SE: The x86 architecture has been tested across billions of units, but it still had problems. Now we’re dealing with car companies potentially designing their own highly customized chips in much smaller batches. Does that make it harder?

Tate: The car companies have much higher levels of safety standards and reliability procedures than a PC processor. The volume is 100 million cars, and there will not be as many processors as there are in PCs. But it’s still significant volume, and the car folks take the whole safety issue extremely seriously. There is potential liability. If you work with these companies, you’ve got to do all sorts of calculations at different temperatures and build in error correction to get to some of the higher safety levels. So they do it right.

Busch: Designing for automotive does bind you somewhat, but it also gives you a much more reliable product. It’s just another vector we need to take into account when we’re building these chips. But there also are some things, like really high-performance analog, that are very hard to do.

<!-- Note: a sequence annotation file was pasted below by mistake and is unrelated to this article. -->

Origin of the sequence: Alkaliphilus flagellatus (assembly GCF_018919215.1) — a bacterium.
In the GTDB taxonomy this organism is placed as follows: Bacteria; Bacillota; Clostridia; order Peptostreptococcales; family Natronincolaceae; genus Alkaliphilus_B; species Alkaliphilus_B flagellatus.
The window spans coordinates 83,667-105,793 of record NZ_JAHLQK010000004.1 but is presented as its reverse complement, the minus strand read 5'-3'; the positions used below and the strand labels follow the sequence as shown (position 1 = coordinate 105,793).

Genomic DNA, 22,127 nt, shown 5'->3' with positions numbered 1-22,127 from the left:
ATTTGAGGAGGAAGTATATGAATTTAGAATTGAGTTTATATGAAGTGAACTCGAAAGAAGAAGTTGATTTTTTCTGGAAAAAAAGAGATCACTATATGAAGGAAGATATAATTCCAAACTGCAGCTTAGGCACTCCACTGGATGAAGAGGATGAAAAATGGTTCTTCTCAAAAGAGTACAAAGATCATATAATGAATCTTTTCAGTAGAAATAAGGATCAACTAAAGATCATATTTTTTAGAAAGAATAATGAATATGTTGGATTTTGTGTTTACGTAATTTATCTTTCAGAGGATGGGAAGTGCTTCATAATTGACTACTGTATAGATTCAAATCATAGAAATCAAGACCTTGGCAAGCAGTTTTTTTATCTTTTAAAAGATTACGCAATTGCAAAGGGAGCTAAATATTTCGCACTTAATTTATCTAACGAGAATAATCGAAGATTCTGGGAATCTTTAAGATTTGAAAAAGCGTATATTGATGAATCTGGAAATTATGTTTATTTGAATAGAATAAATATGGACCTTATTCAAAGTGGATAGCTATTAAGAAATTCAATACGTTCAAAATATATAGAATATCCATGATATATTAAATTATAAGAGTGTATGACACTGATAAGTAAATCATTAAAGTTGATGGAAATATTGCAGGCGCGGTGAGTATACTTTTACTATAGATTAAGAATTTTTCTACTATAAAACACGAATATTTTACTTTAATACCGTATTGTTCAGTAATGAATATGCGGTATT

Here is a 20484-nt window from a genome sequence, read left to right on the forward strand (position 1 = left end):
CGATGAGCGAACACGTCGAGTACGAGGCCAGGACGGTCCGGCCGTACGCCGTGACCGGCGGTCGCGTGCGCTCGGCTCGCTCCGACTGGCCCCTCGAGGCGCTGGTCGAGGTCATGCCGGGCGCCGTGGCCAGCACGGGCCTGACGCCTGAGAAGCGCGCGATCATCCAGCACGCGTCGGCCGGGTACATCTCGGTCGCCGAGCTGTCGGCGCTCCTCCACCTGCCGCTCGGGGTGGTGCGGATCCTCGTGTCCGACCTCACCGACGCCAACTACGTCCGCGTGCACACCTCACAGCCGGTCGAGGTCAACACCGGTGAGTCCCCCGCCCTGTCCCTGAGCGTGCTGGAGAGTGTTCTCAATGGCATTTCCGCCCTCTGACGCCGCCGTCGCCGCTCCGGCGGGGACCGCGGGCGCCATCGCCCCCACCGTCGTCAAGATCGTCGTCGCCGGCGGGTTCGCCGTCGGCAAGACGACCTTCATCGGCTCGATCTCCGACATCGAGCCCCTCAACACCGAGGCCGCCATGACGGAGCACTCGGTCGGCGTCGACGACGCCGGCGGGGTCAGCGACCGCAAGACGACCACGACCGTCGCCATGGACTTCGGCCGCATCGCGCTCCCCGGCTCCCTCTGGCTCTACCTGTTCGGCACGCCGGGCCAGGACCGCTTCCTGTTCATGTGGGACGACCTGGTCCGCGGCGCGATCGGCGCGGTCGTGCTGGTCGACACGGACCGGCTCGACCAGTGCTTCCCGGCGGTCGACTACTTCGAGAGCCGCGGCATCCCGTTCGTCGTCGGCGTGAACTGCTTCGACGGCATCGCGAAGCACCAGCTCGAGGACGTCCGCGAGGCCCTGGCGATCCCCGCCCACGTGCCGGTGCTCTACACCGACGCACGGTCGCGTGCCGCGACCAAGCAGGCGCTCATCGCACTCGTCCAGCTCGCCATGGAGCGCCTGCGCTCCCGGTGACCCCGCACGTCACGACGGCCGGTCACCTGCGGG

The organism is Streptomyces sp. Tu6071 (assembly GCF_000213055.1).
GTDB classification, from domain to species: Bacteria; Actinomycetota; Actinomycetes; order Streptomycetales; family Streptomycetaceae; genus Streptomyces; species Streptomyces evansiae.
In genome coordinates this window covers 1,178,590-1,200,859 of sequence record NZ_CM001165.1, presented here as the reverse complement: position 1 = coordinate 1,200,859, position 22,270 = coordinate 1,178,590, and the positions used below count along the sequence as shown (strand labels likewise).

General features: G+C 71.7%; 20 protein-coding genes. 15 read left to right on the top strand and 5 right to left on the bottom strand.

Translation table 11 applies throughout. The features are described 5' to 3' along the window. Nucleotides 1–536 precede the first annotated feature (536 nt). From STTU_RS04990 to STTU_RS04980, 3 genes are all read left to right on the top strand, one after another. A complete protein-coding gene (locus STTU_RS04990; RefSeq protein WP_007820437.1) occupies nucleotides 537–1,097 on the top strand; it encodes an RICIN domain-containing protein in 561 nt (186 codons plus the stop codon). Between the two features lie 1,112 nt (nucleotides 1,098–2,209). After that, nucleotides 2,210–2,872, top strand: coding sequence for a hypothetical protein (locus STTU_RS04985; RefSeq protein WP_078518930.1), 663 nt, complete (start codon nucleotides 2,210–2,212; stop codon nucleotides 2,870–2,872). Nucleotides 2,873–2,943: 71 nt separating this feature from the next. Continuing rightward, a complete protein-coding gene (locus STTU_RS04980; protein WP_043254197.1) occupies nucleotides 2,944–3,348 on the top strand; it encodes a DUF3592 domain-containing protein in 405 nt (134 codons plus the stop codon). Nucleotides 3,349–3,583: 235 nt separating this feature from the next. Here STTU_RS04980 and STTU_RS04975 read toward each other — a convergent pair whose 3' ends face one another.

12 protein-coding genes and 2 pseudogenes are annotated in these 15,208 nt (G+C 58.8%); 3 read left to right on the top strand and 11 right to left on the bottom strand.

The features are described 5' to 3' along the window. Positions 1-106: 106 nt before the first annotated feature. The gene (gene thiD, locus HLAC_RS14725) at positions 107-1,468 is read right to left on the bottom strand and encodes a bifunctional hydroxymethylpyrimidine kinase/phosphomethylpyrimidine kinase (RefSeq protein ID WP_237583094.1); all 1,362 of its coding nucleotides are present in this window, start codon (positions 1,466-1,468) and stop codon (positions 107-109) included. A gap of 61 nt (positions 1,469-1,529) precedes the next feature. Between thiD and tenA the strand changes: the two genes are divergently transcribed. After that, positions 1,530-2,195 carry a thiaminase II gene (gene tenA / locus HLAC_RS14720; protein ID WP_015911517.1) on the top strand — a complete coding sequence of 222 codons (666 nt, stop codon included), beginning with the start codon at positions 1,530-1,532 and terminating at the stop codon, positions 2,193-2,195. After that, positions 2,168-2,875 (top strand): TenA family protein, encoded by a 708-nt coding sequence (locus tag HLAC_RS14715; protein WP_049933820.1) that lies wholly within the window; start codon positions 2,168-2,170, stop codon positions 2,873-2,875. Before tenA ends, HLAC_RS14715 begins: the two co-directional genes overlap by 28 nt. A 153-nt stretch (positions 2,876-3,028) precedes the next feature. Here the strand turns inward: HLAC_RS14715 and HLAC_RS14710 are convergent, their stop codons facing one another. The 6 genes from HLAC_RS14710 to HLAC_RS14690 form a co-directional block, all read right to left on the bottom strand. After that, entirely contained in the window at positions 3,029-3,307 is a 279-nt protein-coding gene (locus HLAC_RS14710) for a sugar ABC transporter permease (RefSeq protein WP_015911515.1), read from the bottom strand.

SE: One last question. Do you feel safer or less safe with AI in a vehicle?

Tate: Safer, as long as it’s driver-assist. I’m not sure I want to go to a fully autonomous car.

Bush: I agree. Having AI in the car definitely makes it safer, as long as I’m still driving the car.

Kheterpal: Safer, for sure.

Teig: Likewise. The sensors don’t get tired and are looking at everything 24/7.

Where And Why AI Makes Sense In Cars (part 1 of above roundtable)
True autonomy won’t happen quickly, but there are a lot of useful features that will be adopted in the interim.
AI’s Impact In Automobiles Remains Uncertain (part 2 of above roundtable)
Software updates, user experience, and reliability all factor into how successful AI will be in cars.

Leave a Reply

(Note: This name will be displayed publicly)